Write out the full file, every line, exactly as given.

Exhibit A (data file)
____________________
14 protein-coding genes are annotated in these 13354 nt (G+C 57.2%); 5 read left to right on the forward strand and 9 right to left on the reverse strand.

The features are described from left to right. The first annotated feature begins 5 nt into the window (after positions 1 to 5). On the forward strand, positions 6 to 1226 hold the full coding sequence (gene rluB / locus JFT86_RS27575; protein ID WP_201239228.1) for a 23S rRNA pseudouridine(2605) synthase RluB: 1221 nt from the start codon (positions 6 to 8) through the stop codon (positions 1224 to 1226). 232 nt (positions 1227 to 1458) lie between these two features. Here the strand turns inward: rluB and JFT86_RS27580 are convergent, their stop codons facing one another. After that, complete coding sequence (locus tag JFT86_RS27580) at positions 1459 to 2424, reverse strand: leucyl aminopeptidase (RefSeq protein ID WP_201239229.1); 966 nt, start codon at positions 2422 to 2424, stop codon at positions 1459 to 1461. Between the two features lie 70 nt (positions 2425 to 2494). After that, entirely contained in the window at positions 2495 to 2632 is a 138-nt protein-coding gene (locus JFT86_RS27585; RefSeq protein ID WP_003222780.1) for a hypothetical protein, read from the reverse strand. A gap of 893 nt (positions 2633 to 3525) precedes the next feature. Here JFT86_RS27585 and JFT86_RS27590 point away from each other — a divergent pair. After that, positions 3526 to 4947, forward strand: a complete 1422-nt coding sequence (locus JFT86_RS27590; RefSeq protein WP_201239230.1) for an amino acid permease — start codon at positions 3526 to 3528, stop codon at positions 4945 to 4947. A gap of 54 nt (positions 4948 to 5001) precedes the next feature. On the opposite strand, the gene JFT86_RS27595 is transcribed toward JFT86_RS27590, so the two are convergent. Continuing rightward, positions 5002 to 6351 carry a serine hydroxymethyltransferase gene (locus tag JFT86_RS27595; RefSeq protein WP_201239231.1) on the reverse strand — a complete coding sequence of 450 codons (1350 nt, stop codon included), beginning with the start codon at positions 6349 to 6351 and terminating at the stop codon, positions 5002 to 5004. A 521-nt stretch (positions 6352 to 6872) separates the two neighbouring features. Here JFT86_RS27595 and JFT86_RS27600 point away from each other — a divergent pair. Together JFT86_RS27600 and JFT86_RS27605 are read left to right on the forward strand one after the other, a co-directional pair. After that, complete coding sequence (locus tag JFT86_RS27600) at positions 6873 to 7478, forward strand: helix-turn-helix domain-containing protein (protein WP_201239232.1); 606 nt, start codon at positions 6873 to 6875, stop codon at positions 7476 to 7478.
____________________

14 protein-coding genes are annotated in these 13354 nt (G+C 57.2%); 5 read left to right on the forward strand and 9 right to left on the reverse strand.

The features are described from left to right. The first annotated feature begins 5 nt into the window (after positions 1 to 5). On the forward strand, positions 6 to 1226 hold the full coding sequence (gene rluB / locus JFT86_RS27575; protein ID WP_201239228.1) for a 23S rRNA pseudouridine(2605) synthase RluB: 1221 nt from the start codon (positions 6 to 8) through the stop codon (positions 1224 to 1226). 232 nt (positions 1227 to 1458) lie between these two features. Here the strand turns inward: rluB and JFT86_RS27580 are convergent, their stop codons facing one another. After that, complete coding sequence (locus tag JFT86_RS27580) at positions 1459 to 2424, reverse strand: leucyl aminopeptidase (RefSeq protein ID WP_201239229.1); 966 nt, start codon at positions 2422 to 2424, stop codon at positions 1459 to 1461. Between the two features lie 70 nt (positions 2425 to 2494). After that, entirely contained in the window at positions 2495 to 2632 is a 138-nt protein-coding gene (locus JFT86_RS27585; RefSeq protein ID WP_003222780.1) for a hypothetical protein, read from the reverse strand. A gap of 893 nt (positions 2633 to 3525) precedes the next feature. Here JFT86_RS27585 and JFT86_RS27590 point away from each other — a divergent pair. After that, positions 3526 to 4947, forward strand: a complete 1422-nt coding sequence (locus JFT86_RS27590; RefSeq protein WP_201239230.1) for an amino acid permease — start codon at positions 3526 to 3528, stop codon at positions 4945 to 4947. A gap of 54 nt (positions 4948 to 5001) precedes the next feature. On the opposite strand, the gene JFT86_RS27595 is transcribed toward JFT86_RS27590, so the two are convergent. Continuing rightward, positions 5002 to 6351 carry a serine hydroxymethyltransferase gene (locus tag JFT86_RS27595; RefSeq protein WP_201239231.1) on the reverse strand — a complete coding sequence of 450 codons (1350 nt, stop codon included), beginning with the start codon at positions 6349 to 6351 and terminating at the stop codon, positions 5002 to 5004. A 521-nt stretch (positions 6352 to 6872) separates the two neighbouring features. Here JFT86_RS27595 and JFT86_RS27600 point away from each other — a divergent pair. Together JFT86_RS27600 and JFT86_RS27605 are read left to right on the forward strand one after the other, a co-directional pair. After that, complete coding sequence (locus tag JFT86_RS27600) at positions 6873 to 7478, forward strand: helix-turn-helix domain-containing protein (protein WP_201239232.1); 606 nt, start codon at positions 6873 to 6875, stop codon at positions 7476 to 7478.